A good LinkedIn profile can be an open door

Marianne Bom & Rie Jerichow, Publicér

In Denmark, about two millions already have a LinkedIn profile. These are managers, HR people, and recruitment companies, that uses the media actively when they hire.

“We know from Rekrutteringsanalysen 2016 that 67 percent research a future employee via LinkedIn, and that 95 percent check references of future employees. That’s why it’s important that your profile is sharp,” says Anna Lørup, senior consultant af Akademikernes A-kasse, where she hosts workshops in effective usage of LinkedIn.
LinkedIn is a good tool for companies. They can get an overview of whom they are working with, and where to draw references, but it is also a tool for applicants to get on the companies radar.
“As an applicant, tour references and recommendations on LinkedIn helps you establish a relation, before the relation happens. All in all, the simpler, smarter, and more precise you can present the information about yourself, the stronger you stand – especially as a recent graduate, who don’t have much experience to brag about,” she says.
As a recent graduate it may be a challenge that your network is underdeveloped.
“But then you have to think creatively and use whatever network you have. There will always be a students counsellor, an exam supervisor, and a long list of classmates who may be done and is moving on, who will put in a good word for you. All in all, it’s about connecting with everyone who knows your professional profile and can recommend you,” she says.
Here are Anna Lørup’s five best pointers on how to optimize your LinkedIn profile:

Use the space ­effectively
Some spaces are searchable on LinkedIn. Here it is important to be so precise that your profile appears in the right searches. In the first lines after your name, you have 120 characters available to describe your work title, your level, area of expertise, and core competences in keywords. Use the space effectively down to the last letter.

Get inspiration from others
If you are not that wordy, it may be hard to find the right keywords. Then it is a good idea to think about the competences you acquired during your studies. It may be words like production optimization, project management, or quality control. You can also look for inspiration from others with the same educational background, or in job listings, where you can see what employers are searching for in the positions you would like to apply for.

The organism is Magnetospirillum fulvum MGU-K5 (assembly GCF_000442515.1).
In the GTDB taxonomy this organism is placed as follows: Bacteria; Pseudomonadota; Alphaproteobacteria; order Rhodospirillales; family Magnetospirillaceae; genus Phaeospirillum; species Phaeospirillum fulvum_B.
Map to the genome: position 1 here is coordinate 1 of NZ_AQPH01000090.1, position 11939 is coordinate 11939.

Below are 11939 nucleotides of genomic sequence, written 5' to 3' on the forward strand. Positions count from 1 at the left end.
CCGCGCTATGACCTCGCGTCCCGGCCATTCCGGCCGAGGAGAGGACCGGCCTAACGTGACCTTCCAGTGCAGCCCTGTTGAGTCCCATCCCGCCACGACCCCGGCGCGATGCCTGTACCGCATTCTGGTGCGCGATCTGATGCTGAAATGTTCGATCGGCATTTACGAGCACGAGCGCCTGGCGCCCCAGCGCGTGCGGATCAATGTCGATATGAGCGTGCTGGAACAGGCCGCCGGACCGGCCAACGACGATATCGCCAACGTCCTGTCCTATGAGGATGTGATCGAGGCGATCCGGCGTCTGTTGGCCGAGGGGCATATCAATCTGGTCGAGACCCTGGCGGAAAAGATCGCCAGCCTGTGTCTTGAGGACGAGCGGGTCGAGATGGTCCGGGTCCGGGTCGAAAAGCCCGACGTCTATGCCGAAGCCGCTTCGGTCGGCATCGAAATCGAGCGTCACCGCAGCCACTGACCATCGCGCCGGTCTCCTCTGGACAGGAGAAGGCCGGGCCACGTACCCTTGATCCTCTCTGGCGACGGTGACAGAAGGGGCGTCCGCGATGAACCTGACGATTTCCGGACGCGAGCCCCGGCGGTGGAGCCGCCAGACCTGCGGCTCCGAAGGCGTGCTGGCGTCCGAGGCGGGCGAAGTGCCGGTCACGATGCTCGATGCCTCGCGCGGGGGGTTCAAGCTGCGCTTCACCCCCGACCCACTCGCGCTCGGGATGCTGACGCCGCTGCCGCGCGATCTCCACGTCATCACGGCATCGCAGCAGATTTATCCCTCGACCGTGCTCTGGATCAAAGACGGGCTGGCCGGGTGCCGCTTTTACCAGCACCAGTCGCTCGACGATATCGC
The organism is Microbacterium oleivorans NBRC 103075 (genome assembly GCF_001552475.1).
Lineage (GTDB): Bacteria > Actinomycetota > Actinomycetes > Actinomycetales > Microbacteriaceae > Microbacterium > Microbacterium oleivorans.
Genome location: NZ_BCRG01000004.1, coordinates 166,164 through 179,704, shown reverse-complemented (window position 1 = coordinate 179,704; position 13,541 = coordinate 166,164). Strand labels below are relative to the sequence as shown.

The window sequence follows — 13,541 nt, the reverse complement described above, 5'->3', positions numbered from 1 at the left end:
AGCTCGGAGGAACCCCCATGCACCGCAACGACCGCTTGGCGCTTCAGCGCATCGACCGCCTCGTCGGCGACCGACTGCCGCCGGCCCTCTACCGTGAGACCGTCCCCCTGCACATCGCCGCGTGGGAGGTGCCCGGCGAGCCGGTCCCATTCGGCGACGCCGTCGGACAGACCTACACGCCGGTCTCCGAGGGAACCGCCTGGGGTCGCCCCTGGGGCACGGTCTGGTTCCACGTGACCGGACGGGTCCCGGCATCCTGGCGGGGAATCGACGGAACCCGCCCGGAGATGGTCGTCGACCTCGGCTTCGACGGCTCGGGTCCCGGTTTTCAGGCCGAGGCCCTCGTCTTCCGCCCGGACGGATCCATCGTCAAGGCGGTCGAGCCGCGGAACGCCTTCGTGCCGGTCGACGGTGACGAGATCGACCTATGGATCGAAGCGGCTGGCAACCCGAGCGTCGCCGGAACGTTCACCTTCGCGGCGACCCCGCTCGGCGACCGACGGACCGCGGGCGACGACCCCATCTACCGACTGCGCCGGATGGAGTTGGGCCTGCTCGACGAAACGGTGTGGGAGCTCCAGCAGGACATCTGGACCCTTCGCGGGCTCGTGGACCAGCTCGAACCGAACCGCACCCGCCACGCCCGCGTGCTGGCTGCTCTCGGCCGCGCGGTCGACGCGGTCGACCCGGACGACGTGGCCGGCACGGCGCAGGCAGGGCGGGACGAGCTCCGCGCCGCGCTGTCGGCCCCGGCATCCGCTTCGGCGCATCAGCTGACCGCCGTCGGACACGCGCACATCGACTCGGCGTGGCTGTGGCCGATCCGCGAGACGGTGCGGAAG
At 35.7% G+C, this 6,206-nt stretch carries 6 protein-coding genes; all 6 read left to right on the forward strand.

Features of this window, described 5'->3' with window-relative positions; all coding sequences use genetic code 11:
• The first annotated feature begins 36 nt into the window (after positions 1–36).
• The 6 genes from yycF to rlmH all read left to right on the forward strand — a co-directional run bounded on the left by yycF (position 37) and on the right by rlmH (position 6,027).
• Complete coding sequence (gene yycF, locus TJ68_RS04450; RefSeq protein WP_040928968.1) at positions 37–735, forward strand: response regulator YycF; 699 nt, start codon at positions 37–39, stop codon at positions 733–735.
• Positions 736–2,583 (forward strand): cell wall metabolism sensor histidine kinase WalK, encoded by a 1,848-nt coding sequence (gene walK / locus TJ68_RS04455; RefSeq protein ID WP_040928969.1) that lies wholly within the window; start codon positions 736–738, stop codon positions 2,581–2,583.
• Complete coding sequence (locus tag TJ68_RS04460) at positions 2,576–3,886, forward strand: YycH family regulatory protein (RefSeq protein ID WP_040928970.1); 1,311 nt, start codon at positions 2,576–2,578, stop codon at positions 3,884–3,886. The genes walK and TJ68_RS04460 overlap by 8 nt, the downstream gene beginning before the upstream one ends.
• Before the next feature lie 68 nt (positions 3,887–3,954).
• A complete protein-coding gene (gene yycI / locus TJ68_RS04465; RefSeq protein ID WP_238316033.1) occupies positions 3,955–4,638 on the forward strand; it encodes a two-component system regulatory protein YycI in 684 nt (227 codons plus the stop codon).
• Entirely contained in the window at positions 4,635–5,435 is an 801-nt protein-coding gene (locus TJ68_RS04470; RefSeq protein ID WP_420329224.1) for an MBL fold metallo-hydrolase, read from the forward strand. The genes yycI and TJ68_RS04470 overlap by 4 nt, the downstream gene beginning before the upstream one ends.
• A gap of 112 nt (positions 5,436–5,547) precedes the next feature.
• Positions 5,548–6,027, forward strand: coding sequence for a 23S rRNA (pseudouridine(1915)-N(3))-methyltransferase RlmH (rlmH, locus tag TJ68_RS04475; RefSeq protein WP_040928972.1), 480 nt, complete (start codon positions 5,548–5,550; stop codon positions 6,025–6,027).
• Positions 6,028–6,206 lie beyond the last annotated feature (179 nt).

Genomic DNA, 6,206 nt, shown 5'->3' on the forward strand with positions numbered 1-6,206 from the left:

Describe yourself – short and sweet.
In the field after your name and keywords, you have the chance to describe who you are, what you can contribute with, and what you want. The description should be an appetizer for the employer, where you sell yourself. Write short and sweet – not too short, but exactly long enough that you awaken some interest. Write a draft in Word before you write in the LinkedIn form online. Show it to classmates and others to get feedback.

Use LinkedIn as a human library
Read others’ profiles and get inspired by them. Some are afraid to do so, because it leaves traces – but forget about that, and do it openly. Write to them you have looked up, who you think look interesting. Use the chance to compliment them and connect with them, preferably with a nice greeting and a reason. For instance: we don’t know each other, but I can see that you are also an engineer, and that we work within the same field. Do you want to join my network, so we can share knowledge?

As an applicant, tour references and recommendations on LinkedIn helps you establish a relation, before the relation happens.”
Anna Lørup, senior consultant in Akademikernes A-kasse

Keep your profile warm
It is your actions that determine how visible you become. Therefore: use your profile regularly – minimum a few times a week. More importantly, broaden your network. Many make the mistake of thinking that their network is the ones they have. You should rather think that your network can grow with those you do not yet have, but could have, who can help you along. It is also important that you react, that is, like, share, comment, or post. It says something about who you are, what you are interested in, and how you work in dialogue with others. You may consider thinking strategically, and only being active on LinkedIn within your ‘brand’ and expertise.
If you choose this strategy, you have to remember it in relation to posts, likes, shares, and comments. It is a good idea to think your strategy through. You have to know: what you want to achieve, and what your goal is – do you want contacts, shared knowledge, or to search for information?